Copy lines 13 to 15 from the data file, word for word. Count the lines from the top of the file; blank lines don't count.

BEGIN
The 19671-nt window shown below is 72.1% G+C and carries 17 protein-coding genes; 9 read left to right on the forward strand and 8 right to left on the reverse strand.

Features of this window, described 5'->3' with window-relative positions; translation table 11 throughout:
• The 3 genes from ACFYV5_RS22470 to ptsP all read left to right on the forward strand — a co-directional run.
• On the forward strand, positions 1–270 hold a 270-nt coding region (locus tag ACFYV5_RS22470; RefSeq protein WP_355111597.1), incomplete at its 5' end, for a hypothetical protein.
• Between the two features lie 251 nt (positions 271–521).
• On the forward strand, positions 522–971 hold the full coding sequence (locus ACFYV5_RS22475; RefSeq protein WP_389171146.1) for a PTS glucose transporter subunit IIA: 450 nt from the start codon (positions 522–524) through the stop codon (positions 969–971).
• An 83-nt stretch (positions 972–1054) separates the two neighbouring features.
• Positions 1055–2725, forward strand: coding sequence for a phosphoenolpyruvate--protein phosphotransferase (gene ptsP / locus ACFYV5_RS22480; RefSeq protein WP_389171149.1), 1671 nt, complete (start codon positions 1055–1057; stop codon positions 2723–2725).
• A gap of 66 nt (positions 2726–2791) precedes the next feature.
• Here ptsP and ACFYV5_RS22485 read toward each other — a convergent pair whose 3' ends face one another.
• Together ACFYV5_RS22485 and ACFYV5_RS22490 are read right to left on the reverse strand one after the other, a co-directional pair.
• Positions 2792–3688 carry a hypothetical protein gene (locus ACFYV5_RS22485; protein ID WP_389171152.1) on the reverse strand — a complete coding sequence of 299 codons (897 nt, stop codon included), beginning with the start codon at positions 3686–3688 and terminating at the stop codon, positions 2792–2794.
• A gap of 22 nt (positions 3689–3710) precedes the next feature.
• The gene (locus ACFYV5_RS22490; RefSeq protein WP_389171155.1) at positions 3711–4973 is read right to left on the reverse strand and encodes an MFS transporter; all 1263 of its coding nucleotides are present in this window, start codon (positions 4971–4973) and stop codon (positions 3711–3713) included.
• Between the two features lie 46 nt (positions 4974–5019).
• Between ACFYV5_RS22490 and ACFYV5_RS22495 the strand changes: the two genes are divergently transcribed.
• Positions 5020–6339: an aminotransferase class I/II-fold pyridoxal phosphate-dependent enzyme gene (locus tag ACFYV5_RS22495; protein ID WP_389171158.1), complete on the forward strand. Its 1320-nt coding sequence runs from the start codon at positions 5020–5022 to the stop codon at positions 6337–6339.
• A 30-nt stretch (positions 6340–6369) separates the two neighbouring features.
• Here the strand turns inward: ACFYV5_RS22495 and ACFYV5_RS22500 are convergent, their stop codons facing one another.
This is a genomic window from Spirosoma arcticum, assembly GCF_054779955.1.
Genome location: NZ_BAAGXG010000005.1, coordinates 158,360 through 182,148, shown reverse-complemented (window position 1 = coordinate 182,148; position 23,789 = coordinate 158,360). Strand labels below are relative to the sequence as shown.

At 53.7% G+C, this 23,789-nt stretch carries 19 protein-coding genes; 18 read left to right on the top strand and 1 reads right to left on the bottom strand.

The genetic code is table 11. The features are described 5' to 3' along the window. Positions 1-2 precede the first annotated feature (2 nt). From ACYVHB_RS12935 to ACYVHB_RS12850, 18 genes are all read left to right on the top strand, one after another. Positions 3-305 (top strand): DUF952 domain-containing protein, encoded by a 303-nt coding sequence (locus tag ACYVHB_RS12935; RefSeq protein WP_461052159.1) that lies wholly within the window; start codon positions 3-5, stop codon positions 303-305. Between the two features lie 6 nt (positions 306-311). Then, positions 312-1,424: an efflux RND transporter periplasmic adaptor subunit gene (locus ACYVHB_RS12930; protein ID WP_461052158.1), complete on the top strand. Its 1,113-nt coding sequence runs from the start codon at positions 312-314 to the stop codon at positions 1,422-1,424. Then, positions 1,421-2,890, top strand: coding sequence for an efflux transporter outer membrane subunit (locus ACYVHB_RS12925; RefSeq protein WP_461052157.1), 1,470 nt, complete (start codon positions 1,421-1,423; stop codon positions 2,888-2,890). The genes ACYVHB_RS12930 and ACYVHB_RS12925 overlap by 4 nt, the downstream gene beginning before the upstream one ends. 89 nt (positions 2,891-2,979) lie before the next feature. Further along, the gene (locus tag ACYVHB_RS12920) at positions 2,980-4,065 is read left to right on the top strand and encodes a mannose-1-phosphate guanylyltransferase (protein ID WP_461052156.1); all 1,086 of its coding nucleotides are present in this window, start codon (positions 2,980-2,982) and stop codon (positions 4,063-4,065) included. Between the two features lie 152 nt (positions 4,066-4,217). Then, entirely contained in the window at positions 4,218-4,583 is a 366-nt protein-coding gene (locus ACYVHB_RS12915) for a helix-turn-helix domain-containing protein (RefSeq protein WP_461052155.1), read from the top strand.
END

• A gap of 22 nt (positions 3689–3710) precedes the next feature.
• The gene (locus ACFYV5_RS22490; RefSeq protein WP_389171155.1) at positions 3711–4973 is read right to left on the reverse strand and encodes an MFS transporter; all 1263 of its coding nucleotides are present in this window, start codon (positions 4971–4973) and stop codon (positions 3711–3713) included.
• Between the two features lie 46 nt (positions 4974–5019).